You went to art school as well. What kind of student were you?
I was a very popular student. I set a lot of trends, everybody knew me. I was fly. All the girls thought I was kind of conceited. I had a real nonchalance style about me, but I was definitely listening in class. I studied fine arts, and majored in fashion. I wasn’t a top student; I wasn’t getting hella good grades, but [they were] fine enough for me to pass. I would cut class sometimes, fuck with girls in the hallway. 

What made you want to bring out the Trap Lord app?
Well, I always try to take a different approach. Being a rapper, we’re stuck in a box, and people try to leave us in that box.  They try to say, ‘oh, you can’t do this as a rapper, or you can’t do that’. And that goes back to the whole stigma of rappers also being singers. Where they’re like, ‘well if you’re a rapper, you can’t come out with a shoe, because it’s corny. Or if you’re a rapper, you can’t come out with a clothing line, because it’s corny.’ Nowadays rapping’s Pharrell Williams - who’s a big influence on me. He uses different mediums to express himself artistically, and I want to do the same thing. The app is just another gateway for me to introduce the world into whatever I’m doing.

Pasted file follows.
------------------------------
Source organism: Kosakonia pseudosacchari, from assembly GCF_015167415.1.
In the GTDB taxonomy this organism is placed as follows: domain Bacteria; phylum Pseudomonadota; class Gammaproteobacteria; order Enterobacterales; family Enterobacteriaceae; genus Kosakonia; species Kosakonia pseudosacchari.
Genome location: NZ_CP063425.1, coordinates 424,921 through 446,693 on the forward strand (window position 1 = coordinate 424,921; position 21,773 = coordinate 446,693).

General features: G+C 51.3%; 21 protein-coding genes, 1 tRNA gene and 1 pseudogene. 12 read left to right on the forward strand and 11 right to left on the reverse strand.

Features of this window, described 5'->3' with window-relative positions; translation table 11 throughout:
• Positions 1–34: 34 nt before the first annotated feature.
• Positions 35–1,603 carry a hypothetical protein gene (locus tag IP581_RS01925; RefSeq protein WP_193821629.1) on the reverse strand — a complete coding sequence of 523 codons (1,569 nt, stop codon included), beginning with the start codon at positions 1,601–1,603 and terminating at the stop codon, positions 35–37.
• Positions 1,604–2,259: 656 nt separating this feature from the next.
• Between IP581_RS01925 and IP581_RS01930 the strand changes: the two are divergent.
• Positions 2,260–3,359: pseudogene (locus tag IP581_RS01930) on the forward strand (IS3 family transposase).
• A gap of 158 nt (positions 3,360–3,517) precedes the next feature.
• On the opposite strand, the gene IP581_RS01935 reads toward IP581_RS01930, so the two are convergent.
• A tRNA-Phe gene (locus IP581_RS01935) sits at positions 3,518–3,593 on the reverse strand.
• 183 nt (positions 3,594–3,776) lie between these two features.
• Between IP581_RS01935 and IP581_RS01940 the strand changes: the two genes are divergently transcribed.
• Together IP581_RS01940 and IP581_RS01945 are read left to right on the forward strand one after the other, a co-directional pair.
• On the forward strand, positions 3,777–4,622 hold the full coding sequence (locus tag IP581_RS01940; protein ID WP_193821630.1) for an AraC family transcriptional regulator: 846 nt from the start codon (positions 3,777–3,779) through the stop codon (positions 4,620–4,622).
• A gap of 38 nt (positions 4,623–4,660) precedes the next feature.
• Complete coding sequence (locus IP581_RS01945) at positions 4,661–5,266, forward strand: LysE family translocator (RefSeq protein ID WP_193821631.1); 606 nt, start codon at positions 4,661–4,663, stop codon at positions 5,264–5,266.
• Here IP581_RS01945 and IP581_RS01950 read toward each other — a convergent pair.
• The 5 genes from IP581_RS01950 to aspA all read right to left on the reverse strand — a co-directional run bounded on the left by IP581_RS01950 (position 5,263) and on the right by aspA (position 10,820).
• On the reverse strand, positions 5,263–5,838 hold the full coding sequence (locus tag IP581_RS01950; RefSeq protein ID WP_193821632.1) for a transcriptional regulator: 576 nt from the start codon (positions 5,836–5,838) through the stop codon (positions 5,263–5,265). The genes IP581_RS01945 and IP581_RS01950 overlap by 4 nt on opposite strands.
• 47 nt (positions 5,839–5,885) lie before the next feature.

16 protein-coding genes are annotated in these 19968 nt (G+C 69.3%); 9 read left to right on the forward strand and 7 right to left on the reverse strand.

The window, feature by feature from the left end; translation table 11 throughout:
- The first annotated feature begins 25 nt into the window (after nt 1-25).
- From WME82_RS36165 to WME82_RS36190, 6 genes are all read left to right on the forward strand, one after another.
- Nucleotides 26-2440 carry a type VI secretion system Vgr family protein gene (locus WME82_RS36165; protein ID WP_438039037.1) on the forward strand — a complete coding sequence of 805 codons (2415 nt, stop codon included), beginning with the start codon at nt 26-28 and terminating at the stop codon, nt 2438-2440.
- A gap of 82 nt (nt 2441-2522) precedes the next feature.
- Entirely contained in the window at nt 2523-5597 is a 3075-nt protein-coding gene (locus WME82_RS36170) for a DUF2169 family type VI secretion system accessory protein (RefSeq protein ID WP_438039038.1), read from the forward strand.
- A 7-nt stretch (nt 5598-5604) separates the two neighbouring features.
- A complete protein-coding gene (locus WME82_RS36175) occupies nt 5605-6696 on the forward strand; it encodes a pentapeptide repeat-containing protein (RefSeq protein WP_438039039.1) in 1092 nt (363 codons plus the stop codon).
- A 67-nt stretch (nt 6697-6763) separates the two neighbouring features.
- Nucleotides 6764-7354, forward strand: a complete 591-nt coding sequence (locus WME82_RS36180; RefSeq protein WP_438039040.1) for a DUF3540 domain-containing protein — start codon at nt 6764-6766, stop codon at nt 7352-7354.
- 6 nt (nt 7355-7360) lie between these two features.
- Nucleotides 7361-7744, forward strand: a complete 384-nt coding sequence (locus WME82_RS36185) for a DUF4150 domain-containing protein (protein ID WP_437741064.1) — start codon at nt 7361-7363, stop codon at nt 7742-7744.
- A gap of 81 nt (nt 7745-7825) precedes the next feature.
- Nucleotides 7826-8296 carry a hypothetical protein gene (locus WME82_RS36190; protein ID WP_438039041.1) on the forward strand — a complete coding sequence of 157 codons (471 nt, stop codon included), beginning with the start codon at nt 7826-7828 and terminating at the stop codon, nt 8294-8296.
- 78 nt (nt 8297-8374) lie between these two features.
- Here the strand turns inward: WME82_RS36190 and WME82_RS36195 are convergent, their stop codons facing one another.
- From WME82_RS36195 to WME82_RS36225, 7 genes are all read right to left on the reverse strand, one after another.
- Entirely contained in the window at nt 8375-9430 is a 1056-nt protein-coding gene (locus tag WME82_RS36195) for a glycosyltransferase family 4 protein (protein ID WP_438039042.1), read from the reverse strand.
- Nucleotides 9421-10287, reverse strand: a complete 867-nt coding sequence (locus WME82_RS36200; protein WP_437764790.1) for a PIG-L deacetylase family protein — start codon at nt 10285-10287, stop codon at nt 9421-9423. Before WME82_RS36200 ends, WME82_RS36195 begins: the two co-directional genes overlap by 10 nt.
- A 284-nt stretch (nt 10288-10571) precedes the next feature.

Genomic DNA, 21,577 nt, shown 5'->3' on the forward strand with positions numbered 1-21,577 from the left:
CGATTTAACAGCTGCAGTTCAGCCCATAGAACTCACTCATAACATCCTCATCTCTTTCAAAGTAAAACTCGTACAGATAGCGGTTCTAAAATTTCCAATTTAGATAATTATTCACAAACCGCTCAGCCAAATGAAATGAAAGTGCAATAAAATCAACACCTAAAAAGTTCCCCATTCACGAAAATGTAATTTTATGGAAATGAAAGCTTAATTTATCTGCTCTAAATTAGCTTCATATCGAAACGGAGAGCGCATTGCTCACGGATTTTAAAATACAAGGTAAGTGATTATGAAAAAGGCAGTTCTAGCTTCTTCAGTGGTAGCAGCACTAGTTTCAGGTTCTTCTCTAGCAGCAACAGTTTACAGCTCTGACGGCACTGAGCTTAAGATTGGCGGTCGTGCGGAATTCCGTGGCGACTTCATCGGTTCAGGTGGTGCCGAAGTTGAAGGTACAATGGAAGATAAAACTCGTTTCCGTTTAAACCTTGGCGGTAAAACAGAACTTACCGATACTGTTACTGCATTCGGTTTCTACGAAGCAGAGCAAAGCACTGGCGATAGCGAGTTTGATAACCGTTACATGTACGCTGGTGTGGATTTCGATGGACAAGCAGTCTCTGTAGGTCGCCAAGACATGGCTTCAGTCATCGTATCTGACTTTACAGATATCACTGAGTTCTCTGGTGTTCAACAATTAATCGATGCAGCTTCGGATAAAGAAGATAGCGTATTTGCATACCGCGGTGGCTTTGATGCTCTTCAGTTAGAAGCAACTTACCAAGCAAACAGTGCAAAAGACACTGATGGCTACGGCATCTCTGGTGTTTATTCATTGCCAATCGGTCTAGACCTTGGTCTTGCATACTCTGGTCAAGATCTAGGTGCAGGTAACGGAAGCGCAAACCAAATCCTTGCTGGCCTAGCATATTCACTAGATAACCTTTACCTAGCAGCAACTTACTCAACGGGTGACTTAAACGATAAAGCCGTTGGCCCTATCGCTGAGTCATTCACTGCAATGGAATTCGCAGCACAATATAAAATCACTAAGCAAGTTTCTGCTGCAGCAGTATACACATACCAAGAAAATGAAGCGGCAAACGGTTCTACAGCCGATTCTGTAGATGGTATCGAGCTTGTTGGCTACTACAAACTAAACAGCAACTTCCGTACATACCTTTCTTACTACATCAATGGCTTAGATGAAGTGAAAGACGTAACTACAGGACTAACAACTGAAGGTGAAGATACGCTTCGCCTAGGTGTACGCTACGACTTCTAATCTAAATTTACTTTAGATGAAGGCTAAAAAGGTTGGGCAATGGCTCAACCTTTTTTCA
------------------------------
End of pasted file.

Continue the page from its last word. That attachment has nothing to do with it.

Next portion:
You posted a video on your Tumblr of Pharrell and BMX rider Nigel Sylvester. Did you used to ride?  
Yeah, that’s what I was doing before I was rapping. I was riding a lot of bikes. I used to fix bikes - that was my thing. I used to have four or five bikes at one time, just to ride.

Could you do tricks?
Yeah, I could do tricks.

What was your most accomplished trick?
Well, the whole thing in Harlem was who can wheelie the longest. We’ve got these long blocks in Harlem, from 125th all the way to 143rd - and that’s a long way  - 30 blocks or something like that. If you could wheelie that long, or wheelie the longest, you were the best. We’d bunny hop on cars, bunny hop over cars. We used to make these dirt ramps and just fly off them. I feel like the culture is kind of fading away. I want to bring it back. Even skating like rollerblading and freestyle street skating is kind of fading away. There are only the inner city urban kids that are still doing it. There are a lot of kids that still want to ride bikes but probably feel it’s not cool enough; or they don’t have anybody to ride with. I kind of want to bring that back into play. 

You sample and make reference to the work of Spike Lee, particularly Jungle Fever on your track 'Cocaine Castle'.  Do you have a favourite film of Lee’s?
Jungle Fever is definitely one of them. Crooklyn is one of them. I love all Spike Lee films. It would be a dream come true for me to meet that guy. His film style is like art; he uses the same actors in every movie. He was one of the first guys, if not the first to use Denzel Washington. He made films his way. I’m pretty sure he had to go through hell to keep the style in which he does his films. He didn’t conform at all; he never compromised. The messages within his movies are dope.

There’s a particular interview on YouTube, where Lee defends criticism surrounding Jungle Fever, that the film didn’t give positive answers to the issue of interracial relations. And he was like, well that’s not my job really.

Georgia Watson